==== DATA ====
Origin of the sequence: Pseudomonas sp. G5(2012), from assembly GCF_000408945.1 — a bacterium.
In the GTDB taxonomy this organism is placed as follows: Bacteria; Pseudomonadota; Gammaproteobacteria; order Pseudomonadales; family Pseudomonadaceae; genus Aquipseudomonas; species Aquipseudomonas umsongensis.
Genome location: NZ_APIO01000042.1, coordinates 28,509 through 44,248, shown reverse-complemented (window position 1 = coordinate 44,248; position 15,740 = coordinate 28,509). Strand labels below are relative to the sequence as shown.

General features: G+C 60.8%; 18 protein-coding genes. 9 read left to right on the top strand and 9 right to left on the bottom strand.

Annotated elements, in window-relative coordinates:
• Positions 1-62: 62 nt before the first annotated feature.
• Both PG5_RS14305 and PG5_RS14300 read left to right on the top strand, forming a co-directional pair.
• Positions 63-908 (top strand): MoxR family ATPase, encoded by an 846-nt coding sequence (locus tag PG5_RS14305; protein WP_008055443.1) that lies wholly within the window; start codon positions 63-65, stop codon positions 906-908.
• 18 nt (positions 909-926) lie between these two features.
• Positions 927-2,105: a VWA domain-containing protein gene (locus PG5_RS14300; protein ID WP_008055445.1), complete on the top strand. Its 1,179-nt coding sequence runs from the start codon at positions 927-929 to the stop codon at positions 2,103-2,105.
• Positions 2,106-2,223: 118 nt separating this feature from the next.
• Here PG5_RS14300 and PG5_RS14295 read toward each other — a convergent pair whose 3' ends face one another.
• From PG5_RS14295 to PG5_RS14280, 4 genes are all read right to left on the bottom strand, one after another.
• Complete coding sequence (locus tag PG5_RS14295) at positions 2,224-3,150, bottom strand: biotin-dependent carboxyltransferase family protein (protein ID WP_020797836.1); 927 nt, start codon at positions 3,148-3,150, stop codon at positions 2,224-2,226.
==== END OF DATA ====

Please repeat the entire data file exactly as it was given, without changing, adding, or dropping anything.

Origin of the sequence: Pseudomonas sp. G5(2012), from assembly GCF_000408945.1 — a bacterium.
In the GTDB taxonomy this organism is placed as follows: Bacteria; Pseudomonadota; Gammaproteobacteria; order Pseudomonadales; family Pseudomonadaceae; genus Aquipseudomonas; species Aquipseudomonas umsongensis.
Genome location: NZ_APIO01000042.1, coordinates 28,509 through 44,248, shown reverse-complemented (window position 1 = coordinate 44,248; position 15,740 = coordinate 28,509). Strand labels below are relative to the sequence as shown.

General features: G+C 60.8%; 18 protein-coding genes. 9 read left to right on the top strand and 9 right to left on the bottom strand.

Annotated elements, in window-relative coordinates:
• Positions 1-62: 62 nt before the first annotated feature.
• Both PG5_RS14305 and PG5_RS14300 read left to right on the top strand, forming a co-directional pair.
• Positions 63-908 (top strand): MoxR family ATPase, encoded by an 846-nt coding sequence (locus tag PG5_RS14305; protein WP_008055443.1) that lies wholly within the window; start codon positions 63-65, stop codon positions 906-908.
• 18 nt (positions 909-926) lie between these two features.
• Positions 927-2,105: a VWA domain-containing protein gene (locus PG5_RS14300; protein ID WP_008055445.1), complete on the top strand. Its 1,179-nt coding sequence runs from the start codon at positions 927-929 to the stop codon at positions 2,103-2,105.
• Positions 2,106-2,223: 118 nt separating this feature from the next.
• Here PG5_RS14300 and PG5_RS14295 read toward each other — a convergent pair whose 3' ends face one another.
• From PG5_RS14295 to PG5_RS14280, 4 genes are all read right to left on the bottom strand, one after another.
• Complete coding sequence (locus tag PG5_RS14295) at positions 2,224-3,150, bottom strand: biotin-dependent carboxyltransferase family protein (protein ID WP_020797836.1); 927 nt, start codon at positions 3,148-3,150, stop codon at positions 2,224-2,226.